This book offers an introduction to the Sophists of fifth-century Athens and a new overall interpretation of their thought. Since Plato first animadverted on their activities, the Sophists have commonly been presented as little better than intellectual mountebanks - a picture which Professor Kerferd forcefully challenges here. Interpreting the evidence with care, he shows them to have been part of an exciting and historically crucial intellectual movement. At the centre of their teaching was a form of relativism, most famously expressed (...) by Protagoras as 'Man is the measure of all things', and which they developed in a wide range of views - on knowledge and argument, virtue, government, society, and the gods. On all these subjects the Sophists did far more than simply provoke Plato to thought. Their contributions were substantial and serious; they inaugurated the debate on many central philosophical questions and decisively shifted the focus of philosophical attention from the cosmos to man. (shrink)
This fresh outlook on Socrates' political philosophy in Plato's early dialogues argues that it is both more subtle and less authoritarian than has been supposed. Focusing on the Crito, Richard Kraut shows that Plato explains Socrates' refusal to escape from jail and his acceptance of the death penalty as arising not from a philosophy that requires blind obedience to every legal command but from a highly balanced compromise between the state and the citizen. In addition, Professor Kraut contends that our (...) contemporary notions of civil disobedience and generalization arguments are not present in this dialogue. (shrink)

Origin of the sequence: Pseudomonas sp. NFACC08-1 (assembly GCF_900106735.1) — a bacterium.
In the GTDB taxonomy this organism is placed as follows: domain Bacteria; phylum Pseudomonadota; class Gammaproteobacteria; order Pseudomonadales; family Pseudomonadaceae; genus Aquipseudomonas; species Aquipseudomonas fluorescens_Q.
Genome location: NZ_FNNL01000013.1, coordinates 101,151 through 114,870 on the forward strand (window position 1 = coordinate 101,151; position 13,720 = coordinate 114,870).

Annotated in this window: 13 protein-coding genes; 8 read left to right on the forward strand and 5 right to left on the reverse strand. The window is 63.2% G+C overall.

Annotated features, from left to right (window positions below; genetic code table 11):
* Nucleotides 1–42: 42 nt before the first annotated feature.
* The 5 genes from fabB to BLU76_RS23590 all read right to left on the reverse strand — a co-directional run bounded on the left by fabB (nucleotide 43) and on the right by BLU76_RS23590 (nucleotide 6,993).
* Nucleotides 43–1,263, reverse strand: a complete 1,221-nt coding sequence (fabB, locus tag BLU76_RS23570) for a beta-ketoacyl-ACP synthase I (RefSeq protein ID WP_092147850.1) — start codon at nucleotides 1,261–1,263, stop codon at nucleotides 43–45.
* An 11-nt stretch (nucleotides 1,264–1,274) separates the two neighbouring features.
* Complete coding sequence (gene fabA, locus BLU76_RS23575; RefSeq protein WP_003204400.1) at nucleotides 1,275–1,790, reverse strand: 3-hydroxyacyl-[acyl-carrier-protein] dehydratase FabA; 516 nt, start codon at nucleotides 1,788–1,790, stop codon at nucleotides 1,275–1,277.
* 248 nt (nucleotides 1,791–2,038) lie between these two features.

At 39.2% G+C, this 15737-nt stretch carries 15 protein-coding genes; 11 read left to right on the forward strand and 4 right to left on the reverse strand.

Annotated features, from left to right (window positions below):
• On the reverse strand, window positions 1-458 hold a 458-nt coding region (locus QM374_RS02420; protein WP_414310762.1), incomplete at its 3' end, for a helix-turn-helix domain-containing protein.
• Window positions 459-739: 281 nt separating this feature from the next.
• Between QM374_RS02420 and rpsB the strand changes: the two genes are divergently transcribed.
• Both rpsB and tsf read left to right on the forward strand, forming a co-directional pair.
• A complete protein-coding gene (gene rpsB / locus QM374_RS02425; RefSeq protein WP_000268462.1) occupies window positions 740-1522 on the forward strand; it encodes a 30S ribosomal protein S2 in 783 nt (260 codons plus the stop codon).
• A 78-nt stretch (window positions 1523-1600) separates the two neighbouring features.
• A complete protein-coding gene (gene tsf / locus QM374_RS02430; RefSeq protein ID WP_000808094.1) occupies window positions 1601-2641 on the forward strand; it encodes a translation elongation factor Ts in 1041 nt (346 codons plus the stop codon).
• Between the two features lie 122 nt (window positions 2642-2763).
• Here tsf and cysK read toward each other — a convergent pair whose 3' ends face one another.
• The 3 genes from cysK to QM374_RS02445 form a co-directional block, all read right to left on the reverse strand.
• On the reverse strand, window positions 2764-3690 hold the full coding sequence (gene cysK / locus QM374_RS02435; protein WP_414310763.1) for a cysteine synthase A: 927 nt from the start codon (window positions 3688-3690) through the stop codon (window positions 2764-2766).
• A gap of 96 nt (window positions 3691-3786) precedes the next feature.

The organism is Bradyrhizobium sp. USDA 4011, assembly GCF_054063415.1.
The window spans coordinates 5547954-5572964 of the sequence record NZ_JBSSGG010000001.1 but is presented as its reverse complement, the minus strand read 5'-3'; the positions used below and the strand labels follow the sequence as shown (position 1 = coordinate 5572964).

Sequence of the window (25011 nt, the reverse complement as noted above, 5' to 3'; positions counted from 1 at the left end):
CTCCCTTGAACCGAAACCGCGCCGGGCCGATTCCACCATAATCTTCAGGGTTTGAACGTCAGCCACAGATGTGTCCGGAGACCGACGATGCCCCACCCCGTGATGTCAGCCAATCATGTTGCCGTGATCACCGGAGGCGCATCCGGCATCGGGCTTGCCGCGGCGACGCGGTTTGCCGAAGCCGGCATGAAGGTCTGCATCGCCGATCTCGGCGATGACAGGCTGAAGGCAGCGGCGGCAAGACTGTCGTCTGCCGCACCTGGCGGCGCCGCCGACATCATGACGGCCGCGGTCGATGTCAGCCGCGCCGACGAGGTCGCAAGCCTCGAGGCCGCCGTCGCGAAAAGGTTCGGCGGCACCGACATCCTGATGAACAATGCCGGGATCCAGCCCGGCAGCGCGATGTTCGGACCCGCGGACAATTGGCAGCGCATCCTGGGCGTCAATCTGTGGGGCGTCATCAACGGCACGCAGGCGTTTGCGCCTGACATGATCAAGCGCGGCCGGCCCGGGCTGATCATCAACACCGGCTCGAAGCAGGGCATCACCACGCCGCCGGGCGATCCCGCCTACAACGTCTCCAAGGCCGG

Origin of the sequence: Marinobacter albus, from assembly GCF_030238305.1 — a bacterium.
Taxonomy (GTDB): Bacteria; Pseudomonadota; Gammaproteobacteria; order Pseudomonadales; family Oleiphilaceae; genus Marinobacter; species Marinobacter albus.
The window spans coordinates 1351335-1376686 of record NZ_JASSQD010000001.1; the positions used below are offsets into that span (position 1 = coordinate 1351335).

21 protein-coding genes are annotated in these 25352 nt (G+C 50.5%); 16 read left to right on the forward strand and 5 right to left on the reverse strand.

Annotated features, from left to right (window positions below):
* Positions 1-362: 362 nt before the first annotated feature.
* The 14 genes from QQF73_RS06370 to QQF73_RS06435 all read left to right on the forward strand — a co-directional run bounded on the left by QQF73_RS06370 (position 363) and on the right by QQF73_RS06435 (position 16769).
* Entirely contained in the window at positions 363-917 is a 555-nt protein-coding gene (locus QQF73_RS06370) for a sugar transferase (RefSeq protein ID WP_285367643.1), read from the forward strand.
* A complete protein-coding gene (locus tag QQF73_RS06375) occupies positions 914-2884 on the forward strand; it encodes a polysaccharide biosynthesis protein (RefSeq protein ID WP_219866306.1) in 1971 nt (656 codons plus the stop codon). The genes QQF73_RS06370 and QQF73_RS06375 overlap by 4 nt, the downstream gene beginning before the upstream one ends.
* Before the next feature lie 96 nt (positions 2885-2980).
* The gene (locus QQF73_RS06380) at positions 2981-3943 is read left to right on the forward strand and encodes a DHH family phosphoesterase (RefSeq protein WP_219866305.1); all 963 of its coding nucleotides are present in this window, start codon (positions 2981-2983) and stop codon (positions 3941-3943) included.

Plato's Sophist begins with an attempt to arrive by division at a definition of a Sophist. In the course of the attempt six different descriptions are discussed and the results summarized at 231 c-e. A seventh and final account may be said to occupy the whole of the rest of the dialogue, including the long digression on negative statements. The first five divisions characterize with a considerable amount of satire different types of sophist, or more probably different aspects of the (...) sophistic art. The sixth division is very different. To quote Cornford's words, ‘satire is dropped. The tone is serious and sympathetic, towards the close it becomes eloquent’. (shrink)
This is the story of philosophy in ancient and classical Greece. Robert Brumbaugh brings out the intrinsic and current importance in the development of Western philosophy from Thales to Aristotle. He emphasizes the insights and ideas that have proven crucial to later Western thought and reveals the success of the classical thinkers in forming systematic philosophic syntheses. This book is a useful introduction to philosophy. The ancient Greek discoveries led to the major systems used by the West today.